New numbers released Thursday show just how severely the COVID-19 pandemic is impacting the country's financial picture.
The country's economy has taken a historically large plunge while the latest unemployment figures also indicate a negative trend. And as the economy shrinks at a record rate, the economic disparities between women and men, minorities and whites, and the wealthy and the poor are growing.
The United States economy is measured by real GDP, the gross domestic product, which is all the goods and services the country produces. Normally, it grows about 2 to 5% each year, so last quarter's nosedive is stunning.
"The US economy contracted by 33%. And to put it in perspective, that is the largest drop ever in history," said Chuck Minnich, with Foundation Capital Management.
Three times worse than the previous record for the GDP decline of 10% back in 1958.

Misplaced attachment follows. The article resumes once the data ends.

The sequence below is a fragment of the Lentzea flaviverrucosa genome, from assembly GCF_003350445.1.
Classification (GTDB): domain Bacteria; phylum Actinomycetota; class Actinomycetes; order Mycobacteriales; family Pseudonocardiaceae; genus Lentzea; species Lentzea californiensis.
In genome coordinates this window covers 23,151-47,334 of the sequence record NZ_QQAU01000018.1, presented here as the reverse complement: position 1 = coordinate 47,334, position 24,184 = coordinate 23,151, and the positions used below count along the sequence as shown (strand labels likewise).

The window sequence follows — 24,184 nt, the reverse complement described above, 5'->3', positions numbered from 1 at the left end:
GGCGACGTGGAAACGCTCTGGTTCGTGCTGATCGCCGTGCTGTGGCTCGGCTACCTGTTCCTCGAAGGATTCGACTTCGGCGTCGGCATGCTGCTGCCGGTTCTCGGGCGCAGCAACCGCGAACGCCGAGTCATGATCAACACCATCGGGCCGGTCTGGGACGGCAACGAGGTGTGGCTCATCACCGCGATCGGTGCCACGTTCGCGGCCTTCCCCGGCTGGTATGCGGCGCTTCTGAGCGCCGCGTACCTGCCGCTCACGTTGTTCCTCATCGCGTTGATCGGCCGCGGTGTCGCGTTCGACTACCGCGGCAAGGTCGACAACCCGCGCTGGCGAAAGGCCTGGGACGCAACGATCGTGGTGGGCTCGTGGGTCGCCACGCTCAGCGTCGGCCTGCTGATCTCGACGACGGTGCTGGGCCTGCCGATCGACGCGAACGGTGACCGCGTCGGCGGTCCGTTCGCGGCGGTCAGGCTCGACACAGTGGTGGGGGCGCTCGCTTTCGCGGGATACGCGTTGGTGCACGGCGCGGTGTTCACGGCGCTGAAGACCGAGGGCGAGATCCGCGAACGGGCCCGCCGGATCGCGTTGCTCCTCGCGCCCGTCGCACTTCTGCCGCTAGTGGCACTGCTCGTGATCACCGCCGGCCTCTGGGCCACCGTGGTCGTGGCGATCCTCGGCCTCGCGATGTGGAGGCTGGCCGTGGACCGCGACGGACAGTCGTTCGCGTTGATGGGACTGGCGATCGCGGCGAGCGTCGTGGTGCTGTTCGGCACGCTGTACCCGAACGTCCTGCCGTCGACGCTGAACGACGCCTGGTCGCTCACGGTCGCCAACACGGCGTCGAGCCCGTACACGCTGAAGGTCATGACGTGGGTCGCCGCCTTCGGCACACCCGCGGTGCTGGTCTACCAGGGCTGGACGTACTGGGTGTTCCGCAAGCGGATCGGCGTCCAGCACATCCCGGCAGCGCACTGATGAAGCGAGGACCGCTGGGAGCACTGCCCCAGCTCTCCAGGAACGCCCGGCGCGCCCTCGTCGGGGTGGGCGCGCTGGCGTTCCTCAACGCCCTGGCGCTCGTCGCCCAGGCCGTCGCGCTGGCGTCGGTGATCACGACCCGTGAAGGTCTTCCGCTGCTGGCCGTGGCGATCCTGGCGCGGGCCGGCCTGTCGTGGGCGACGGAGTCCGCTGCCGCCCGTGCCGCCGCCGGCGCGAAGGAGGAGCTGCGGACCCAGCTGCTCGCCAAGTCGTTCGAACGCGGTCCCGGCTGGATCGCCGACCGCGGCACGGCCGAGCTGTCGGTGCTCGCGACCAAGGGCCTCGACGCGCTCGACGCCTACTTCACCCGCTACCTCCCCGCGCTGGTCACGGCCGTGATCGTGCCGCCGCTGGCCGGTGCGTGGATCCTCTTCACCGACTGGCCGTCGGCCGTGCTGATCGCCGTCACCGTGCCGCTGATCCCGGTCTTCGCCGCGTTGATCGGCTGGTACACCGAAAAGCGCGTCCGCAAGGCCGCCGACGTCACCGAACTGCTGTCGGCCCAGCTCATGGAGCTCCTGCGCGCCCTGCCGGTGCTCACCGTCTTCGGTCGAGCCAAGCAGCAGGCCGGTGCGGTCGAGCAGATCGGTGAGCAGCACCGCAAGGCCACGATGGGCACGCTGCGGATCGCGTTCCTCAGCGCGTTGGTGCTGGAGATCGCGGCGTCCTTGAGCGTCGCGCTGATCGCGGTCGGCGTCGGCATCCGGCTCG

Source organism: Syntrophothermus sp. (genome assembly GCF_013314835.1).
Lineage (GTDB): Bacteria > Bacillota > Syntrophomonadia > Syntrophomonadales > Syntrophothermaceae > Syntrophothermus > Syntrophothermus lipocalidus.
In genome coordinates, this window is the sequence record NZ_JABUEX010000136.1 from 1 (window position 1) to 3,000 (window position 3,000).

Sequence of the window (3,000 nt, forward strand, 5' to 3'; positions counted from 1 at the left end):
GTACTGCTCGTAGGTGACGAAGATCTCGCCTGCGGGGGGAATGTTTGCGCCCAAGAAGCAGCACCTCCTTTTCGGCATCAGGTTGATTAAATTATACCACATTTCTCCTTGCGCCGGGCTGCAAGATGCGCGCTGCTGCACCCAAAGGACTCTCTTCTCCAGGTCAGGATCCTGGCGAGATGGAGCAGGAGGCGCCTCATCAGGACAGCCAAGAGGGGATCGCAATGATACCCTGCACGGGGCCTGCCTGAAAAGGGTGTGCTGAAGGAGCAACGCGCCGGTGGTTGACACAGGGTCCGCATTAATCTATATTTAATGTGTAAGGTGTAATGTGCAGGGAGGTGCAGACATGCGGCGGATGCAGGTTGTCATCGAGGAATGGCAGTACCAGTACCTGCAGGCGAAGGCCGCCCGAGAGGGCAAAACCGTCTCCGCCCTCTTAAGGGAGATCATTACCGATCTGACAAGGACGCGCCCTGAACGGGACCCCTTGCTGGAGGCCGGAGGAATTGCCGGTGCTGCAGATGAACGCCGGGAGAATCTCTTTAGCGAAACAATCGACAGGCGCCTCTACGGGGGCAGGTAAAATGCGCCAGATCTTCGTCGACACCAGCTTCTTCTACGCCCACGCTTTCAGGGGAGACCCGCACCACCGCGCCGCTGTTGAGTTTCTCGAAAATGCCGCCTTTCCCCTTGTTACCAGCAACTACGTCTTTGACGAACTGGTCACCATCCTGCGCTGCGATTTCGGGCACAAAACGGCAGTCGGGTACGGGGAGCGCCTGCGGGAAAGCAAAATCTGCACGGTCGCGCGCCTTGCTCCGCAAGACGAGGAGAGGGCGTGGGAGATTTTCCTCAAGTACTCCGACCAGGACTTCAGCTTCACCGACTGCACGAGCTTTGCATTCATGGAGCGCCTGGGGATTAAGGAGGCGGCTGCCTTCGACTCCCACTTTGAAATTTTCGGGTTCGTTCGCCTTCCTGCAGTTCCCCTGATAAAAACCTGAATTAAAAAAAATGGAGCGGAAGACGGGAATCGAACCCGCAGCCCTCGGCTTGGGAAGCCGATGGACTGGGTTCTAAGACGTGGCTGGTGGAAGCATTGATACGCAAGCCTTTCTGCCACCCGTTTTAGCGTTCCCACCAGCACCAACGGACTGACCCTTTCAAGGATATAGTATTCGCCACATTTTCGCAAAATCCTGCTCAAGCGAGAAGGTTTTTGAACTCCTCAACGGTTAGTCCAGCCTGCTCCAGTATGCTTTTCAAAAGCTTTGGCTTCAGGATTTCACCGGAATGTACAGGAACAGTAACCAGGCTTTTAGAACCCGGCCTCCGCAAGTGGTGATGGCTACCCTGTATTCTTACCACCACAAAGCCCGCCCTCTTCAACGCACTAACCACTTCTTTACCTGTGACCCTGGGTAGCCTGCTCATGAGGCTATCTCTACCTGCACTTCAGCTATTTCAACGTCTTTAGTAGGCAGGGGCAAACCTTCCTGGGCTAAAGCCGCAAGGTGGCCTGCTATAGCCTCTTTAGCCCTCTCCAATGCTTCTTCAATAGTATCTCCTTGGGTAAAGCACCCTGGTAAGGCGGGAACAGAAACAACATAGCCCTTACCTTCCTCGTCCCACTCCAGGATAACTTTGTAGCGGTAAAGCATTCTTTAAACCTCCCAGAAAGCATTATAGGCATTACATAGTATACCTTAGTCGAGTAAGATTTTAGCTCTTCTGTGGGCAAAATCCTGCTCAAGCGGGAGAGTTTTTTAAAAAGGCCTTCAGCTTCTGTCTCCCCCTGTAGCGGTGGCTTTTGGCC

"This is what happens when you take the economy and basically put it in a medically induced coma," he said.
Unemployment figures released Thursday also show a negative trend. Another 1.4 million workers filed jobless claims last week, marking the second straight week that they're higher than the week before.
One positive note is the stock market and that is benefiting people who have money to invest but does nothing to help many of those on main street.
"So, we've seen with the wage gap that's going to widen and the disparity in unemployment is heavily weighted toward the lower end of the wage scale," Minnich said.
And a new study by Ascent shows minorities and women have been hurt more financially.
"For example, 28% percent of women report having lost income during the pandemic compared to just 20% of men," said Matt Frankel, with the Ascent.
The largest gender disparity in income loss is among Asian Americans.
"Asian women especially, 53% percent of Asian women reported losing half of their income at least," Frankel said.
Compared to 37% of Asian men.
The survey also found minorities and women predict having a harder time recovering and getting back to a stable financial situation.
A higher percentage of Black women reportedly lost all of their income compared to other races.
New numbers highlight economic disparities across US